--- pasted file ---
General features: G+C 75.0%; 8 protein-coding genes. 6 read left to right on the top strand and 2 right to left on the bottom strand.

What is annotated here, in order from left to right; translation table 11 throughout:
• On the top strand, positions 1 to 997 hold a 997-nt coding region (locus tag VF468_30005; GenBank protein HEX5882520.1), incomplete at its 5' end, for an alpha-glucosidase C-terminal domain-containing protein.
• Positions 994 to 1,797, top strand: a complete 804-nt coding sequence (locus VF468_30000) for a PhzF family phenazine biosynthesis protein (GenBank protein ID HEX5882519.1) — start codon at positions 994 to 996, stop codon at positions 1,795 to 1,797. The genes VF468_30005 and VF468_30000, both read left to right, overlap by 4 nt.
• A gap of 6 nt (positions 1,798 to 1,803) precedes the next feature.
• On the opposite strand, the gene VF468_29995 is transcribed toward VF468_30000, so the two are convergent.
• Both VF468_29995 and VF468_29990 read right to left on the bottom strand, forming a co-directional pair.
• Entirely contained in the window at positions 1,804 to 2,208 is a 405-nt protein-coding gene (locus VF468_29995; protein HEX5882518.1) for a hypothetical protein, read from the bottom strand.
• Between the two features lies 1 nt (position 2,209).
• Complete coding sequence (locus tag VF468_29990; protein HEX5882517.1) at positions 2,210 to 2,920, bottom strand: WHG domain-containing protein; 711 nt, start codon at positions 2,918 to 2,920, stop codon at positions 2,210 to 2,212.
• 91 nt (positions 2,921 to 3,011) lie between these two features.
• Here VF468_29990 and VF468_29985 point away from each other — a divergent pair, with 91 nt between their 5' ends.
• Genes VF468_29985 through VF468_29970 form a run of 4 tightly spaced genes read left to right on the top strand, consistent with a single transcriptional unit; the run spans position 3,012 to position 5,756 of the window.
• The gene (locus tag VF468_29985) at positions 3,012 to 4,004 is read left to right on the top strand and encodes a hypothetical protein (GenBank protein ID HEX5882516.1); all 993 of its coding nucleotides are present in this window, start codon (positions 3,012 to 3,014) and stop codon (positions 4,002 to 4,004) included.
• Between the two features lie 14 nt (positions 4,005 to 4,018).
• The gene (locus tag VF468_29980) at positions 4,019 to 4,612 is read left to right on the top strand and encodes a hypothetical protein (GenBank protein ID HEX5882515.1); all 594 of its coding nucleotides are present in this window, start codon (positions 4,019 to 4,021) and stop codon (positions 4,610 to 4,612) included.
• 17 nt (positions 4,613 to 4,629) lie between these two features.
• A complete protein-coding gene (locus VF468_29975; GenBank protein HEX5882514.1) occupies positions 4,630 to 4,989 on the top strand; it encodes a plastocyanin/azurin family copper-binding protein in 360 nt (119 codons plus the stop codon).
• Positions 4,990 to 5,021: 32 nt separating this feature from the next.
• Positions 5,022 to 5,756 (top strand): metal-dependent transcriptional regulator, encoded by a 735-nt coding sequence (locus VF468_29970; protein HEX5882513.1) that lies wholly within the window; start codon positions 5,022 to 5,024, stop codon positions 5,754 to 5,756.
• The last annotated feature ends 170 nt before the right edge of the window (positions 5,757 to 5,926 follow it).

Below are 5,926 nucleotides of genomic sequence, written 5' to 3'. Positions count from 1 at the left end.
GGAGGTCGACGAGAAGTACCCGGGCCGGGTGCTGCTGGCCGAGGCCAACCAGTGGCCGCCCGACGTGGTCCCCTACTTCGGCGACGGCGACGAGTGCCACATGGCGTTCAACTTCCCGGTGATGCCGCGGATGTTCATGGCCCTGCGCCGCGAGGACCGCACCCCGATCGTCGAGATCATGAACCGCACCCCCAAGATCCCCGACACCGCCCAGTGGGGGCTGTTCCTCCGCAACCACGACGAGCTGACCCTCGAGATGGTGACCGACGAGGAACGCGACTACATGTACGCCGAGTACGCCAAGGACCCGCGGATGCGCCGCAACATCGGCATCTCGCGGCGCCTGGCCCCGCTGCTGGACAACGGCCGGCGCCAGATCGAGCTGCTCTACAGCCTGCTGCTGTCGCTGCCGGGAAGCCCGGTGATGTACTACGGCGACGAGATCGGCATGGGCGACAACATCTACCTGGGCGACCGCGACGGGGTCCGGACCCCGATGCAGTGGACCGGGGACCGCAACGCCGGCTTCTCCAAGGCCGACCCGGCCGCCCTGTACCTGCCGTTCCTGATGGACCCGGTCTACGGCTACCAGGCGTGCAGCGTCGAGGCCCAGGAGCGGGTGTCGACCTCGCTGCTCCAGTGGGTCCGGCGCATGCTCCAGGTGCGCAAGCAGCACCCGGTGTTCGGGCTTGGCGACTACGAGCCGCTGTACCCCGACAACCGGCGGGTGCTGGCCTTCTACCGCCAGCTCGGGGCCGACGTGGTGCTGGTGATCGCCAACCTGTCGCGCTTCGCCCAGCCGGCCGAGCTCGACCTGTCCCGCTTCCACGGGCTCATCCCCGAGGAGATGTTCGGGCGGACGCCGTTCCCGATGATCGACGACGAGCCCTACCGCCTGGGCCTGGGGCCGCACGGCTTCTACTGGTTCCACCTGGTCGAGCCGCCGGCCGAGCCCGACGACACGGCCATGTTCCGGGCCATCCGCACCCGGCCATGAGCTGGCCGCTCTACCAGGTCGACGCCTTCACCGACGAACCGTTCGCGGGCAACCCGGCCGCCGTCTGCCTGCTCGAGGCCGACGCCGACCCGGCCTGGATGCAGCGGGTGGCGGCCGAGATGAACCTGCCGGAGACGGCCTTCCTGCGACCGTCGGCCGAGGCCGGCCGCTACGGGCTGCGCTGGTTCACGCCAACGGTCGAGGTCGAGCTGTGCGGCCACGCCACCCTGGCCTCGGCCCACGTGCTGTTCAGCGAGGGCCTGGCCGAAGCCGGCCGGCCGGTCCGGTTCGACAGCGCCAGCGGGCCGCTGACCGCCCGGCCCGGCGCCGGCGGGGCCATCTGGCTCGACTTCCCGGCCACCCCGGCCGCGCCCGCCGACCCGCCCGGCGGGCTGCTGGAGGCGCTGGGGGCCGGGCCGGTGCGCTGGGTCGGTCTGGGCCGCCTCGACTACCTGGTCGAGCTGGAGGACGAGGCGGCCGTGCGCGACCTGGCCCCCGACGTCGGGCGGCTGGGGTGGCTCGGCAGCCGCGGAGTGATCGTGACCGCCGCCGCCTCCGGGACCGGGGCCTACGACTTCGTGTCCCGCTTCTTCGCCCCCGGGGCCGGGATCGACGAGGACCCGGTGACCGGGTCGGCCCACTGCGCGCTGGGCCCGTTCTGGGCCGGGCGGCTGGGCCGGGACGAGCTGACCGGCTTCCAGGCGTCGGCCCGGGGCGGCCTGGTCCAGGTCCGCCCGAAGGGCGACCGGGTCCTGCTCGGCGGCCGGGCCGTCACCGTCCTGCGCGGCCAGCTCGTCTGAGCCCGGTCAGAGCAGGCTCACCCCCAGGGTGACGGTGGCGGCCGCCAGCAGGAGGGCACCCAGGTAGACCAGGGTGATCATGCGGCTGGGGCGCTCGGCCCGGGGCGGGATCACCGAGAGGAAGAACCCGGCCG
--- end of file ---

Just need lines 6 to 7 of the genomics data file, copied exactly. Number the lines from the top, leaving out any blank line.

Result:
• On the opposite strand, the gene VF468_29995 is transcribed toward VF468_30000, so the two are convergent.
• Both VF468_29995 and VF468_29990 read right to left on the bottom strand, forming a co-directional pair.